Was Titanic destined to sink? What might Greek Mythology(gods) have to do with this tragic event?
Based on values and concepts illustrated in the Greek myths, explain why the ancient Greeks would have claimed this tragedy was destined to happen. Think about: the significance of the ship’s name, the quote spoken by an employee at the launch, the belief that the ship was “unsinkable,” and the shortage of lifeboats.
In your answer, be sure to:
· Explain the values and concepts you have chosen
· Include reasons why the ancient Greeks would have predicted this tragedy
· Use details from the excerpt to support your answer.
2 Answers | Add Yours
lynn30k is correct: "hubris" was a key way to invoke the anger of various Gods, and there are numerous examples of foolish mortals who boasted too much and were punished as a result. The story of Archne is a case in point. This simple peasant girl claimed that her weaving was superior to Minerva's weaving. Minerva challenged Arachne to a contest which Arachne accepted and Arachne produced a work equal (if not slightly better) than the goddesses' piece of weaving. She split Arachne's weaving and beat her, and Arachne killed herself. As a sign of remorse, Minerva changed her into a spider and her skill of weaving was left to her.
Therefore, to the Greeks, such a quote "Not even God himself could sink this ship" was just asking for a tragedy to occur by placing man's arrogance and belief in their own skill before the strength and might of the Gods. Even calling the ship "Titanic" alludes to the Titans or the Elder Gods in Greek Mythology, who were supreme in the universe and were of enormous size and incredible strength. Atlas is one of the most famous of these.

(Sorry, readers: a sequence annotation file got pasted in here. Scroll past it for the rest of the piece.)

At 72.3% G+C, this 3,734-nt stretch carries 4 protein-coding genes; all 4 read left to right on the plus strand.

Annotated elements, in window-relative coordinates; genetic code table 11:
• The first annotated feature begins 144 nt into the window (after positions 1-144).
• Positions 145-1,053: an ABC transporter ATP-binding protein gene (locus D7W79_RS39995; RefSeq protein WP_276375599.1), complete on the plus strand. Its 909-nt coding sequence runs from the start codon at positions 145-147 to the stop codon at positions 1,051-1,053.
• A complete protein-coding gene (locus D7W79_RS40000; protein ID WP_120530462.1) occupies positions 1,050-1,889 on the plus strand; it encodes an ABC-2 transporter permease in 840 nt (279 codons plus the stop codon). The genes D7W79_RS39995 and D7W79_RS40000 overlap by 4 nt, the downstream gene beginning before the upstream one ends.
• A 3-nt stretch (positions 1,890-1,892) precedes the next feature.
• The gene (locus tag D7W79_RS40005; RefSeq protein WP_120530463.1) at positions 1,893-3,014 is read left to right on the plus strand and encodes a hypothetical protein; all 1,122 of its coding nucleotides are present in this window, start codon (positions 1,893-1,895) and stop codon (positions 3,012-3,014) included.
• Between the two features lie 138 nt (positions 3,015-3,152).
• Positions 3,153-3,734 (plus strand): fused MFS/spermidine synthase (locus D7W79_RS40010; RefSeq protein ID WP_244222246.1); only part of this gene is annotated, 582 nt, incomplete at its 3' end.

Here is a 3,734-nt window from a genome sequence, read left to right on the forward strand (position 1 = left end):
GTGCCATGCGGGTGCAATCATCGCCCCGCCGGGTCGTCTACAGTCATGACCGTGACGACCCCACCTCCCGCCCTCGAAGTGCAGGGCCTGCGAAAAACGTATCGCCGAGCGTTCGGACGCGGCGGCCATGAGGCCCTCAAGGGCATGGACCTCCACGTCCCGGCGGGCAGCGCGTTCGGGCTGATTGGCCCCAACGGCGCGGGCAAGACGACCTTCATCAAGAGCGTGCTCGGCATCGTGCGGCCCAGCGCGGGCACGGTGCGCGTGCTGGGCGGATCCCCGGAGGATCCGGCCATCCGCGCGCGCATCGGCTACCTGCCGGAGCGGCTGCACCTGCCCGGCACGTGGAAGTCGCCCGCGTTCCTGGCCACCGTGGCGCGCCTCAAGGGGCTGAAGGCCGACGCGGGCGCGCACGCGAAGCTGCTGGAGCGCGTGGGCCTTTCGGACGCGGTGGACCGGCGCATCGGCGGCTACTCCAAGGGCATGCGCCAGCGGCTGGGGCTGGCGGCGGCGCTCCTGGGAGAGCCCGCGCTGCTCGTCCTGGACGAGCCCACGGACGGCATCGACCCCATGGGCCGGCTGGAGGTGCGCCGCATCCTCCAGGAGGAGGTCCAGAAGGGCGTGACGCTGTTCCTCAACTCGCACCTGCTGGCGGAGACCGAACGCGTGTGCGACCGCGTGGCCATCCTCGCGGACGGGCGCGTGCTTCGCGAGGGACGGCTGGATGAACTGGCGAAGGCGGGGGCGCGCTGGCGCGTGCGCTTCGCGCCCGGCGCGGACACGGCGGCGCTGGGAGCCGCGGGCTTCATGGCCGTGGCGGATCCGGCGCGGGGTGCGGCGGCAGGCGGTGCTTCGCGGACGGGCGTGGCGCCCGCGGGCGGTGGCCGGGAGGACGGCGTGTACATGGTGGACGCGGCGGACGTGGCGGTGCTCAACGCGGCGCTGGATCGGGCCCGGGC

Thus we can see that the Titanic was in a very real fashion thought to be a monument to the skill and accomplishments of mankind in Victorian times, and the oft repeated remark that the Titanic was "unsinkable" represents a sureness in the power of mankind's progress, based on scientific advances and ever-more-wonderful discoveries. With such a confidence, you can kind of understand why it was not equipped with enough lifeboats.
Your teacher is probably wanting you to think about the ancient sin of "hubris"--people putting themselves on the same level as the gods. In the old myths, a human believing that they were equal to the gods in any way was a sure path to destruction. The Titanic's sinking would have fit into a Greek tragedy quite nicely. The general attitude of the public was that advances in technology meant that humans were unstoppable, and could do anything.
That should give you a starting point for your essay.
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